President Donald Trump has a skill for recruiting Cabinet officers he has treated badly. Serving in his administration can require selfless devotion to duty. Jeff Sessions, the attorney general, could tell you about that. So could Nikki Haley, the U.S. ambassador to the United Nations, who is swiftly becoming the Cabinet superstar.
She took the lead in persuading China and Russia to join the sanctioning of North Korea, all to persuade North Korean President Kim Jong Un to think again about his boastful threat to ignite World War III.
Such a catastrophe might at last be "the war to end all wars," as former President Woodrow Wilson said of World War I. Kim's reckless exuberance with his nuclear toys has terrified the world into a new reality, and Haley used it to win the approval of United Nations Resolution 2371, which she calls "the single largest economic sanctions package ever leveled against the North Korean regime" and "the most stringent set of sanctions on any country in a generation."
If enforced to the limit -- and that's a big "if" -- the effects could reduce Pyongyang's exports by $1 billion, which is approximately a third of its revenue from exports. There is a total ban on its coal and minerals exports, which are key to keeping its nuclear and missile scientists at work.
North Korea sees "the international community standing with one voice," Haley says. "China didn't pull off. Russia didn't pull off. All of the Security Council and the international community said, 'That's enough. You've got to stop it. It's reckless. It's irresponsible.' The international community really laid down the groundwork of saying, 'We're not going to watch you do this anymore.'" Un's provocations have even exhausted the patience of China, his enabler and patron.
The prospect of pocketbook pain is always persuasive, and North Korea's blustery response arrived as if on cue. "North Korea will make the U.S. pay dearly for all the heinous crime it commits against the state and the people of this country," the state-run media warned. Military intelligence services reported that just days ago, the state was moving anti-ship cruise missiles into position off its eastern coast in anticipation of action.
"They're gonna threaten, they're gonna do all of these things," Haley says of the bluster, "but we're not gonna run scared from them. ... China stepped up and said, 'We will follow through on these sanctions.' ... And now, we have to just stay on them to make sure they do that. ... Our job is to defend not just the United States but our allies. ... we have to protect our friends, and we're going to continue to do that.."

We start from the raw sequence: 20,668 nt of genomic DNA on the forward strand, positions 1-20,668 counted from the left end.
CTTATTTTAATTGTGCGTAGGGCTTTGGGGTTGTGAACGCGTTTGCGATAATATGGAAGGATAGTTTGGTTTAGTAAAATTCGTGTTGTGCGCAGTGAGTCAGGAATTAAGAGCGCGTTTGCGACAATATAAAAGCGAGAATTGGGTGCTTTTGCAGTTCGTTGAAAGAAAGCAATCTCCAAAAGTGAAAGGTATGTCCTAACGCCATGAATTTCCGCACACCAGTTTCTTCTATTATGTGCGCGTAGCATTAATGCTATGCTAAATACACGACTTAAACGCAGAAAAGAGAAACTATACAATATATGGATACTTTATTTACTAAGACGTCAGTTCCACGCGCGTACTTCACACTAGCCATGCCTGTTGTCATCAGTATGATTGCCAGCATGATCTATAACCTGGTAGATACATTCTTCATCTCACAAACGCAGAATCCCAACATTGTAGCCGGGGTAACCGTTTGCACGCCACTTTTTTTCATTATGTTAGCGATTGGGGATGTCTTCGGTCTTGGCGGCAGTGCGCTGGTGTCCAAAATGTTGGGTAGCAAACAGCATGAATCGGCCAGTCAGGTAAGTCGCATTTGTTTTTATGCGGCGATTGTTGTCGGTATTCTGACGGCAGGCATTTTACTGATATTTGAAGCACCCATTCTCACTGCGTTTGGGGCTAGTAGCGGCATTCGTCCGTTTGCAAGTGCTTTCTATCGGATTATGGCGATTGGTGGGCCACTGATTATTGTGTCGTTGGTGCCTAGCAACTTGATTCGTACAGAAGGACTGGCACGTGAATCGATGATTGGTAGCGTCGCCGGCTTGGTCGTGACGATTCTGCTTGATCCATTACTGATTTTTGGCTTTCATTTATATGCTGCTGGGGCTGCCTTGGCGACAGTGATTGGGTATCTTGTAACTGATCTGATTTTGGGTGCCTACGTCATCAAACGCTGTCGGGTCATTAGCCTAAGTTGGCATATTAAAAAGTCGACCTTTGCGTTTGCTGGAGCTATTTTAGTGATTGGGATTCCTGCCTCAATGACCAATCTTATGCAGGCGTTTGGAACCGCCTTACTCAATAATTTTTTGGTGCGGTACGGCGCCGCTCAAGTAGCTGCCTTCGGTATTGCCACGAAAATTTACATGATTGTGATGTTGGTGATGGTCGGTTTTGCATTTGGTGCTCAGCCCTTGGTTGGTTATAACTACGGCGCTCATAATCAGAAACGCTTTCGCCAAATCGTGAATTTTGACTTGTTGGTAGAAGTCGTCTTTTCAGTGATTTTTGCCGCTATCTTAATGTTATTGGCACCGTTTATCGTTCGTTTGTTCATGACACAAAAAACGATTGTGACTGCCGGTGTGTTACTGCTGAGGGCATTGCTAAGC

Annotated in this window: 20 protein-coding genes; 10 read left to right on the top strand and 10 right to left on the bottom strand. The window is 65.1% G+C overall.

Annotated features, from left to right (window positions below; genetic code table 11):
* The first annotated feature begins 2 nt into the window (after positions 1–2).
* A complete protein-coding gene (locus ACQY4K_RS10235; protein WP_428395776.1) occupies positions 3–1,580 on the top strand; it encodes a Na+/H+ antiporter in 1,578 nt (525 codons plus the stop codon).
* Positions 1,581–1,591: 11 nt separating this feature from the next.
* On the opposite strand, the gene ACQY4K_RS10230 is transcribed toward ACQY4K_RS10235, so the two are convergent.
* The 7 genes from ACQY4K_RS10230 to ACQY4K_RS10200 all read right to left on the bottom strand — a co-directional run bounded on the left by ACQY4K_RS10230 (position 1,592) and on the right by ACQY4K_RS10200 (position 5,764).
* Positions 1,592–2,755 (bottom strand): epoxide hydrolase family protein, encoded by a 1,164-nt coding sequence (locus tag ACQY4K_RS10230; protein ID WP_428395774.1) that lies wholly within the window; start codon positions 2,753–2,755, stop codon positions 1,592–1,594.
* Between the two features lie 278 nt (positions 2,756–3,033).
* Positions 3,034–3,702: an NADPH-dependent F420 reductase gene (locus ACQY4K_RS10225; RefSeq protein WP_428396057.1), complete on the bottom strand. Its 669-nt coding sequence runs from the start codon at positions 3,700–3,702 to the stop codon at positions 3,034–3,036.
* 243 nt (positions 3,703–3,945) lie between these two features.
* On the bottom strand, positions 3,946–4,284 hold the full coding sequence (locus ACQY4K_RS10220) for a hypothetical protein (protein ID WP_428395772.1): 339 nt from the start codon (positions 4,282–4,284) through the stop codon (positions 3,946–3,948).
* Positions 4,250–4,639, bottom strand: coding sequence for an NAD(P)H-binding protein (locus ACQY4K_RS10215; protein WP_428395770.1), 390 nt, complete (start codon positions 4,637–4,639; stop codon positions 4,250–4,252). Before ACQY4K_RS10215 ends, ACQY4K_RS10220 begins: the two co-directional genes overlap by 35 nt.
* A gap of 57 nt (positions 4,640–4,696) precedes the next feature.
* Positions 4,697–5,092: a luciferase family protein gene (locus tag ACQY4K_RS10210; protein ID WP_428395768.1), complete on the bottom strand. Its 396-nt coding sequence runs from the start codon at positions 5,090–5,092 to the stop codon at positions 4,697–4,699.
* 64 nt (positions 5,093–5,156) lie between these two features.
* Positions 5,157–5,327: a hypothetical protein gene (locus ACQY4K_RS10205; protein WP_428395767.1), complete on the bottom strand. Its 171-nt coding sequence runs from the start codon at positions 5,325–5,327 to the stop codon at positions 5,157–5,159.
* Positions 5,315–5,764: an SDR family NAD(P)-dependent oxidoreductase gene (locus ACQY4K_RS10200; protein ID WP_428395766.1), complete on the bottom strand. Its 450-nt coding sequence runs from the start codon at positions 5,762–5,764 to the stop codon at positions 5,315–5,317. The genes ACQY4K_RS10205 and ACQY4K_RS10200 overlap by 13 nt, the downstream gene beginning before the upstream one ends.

This is not the kind of talk the rest of the world is accustomed to hearing from the American ambassador to the United Nations. Haley reported for duty at a United Nations that was puzzled and despondent over the defeat of Hillary Clinton. Many regarded her as a patronage payoff by the new president; they said that her term at the U.N. would be just another entry on her resume and that she would leave for the speaking circuit to cash in on political celebrity. "No one at the United Nations," said one professor pundit, "will think Nikki Haley is someone to talk to who will be either knowledgeable or close to the president."
He missed by only a mile. Perhaps buoyed on such modest expectations, she has prospered at the U.N., working hard to build close relationships with other delegations, particularly those of America's European allies. Over the first months of her tenure, she earned the respect of other delegates that enabled her to rally support for American positions on Syria and North Korea.
Her frequent and aggressive scolding of Russian support for Syrian President Bashar Assad earned her a reputation for leading, as well as following, American policy. She squelched the long-standing Russian goal of making Russia the moral actor in the Syrian civil war. And she still won Russian support for the sanctions vote.
Little more than a year ago, she seemed unlikely to be a part of a Trump administration. She clashed with then-candidate Trump on the eve of the South Carolina primary, having said sharp things about him and endorsed Sen. Mario Rubio. "During anxious times," she said, "it can be tempting to follow the siren call of the angriest voices. We must resist that temptation."
Trump unleashed a Twitter attack. "The people of South Carolina are embarrassed by Nikki Haley!" he tweeted angrily. But that was forgotten by both of them when Trump assembled his Cabinet. He needed someone who knew how to speak up, even to him. She learned in South Carolina, as only a governor can, how to twist arms to rally support.
Someone asked her the other day whether she had to twist a lot of arms to bring Russia and China along on the sanctions vote. She replied: "Yes, we did."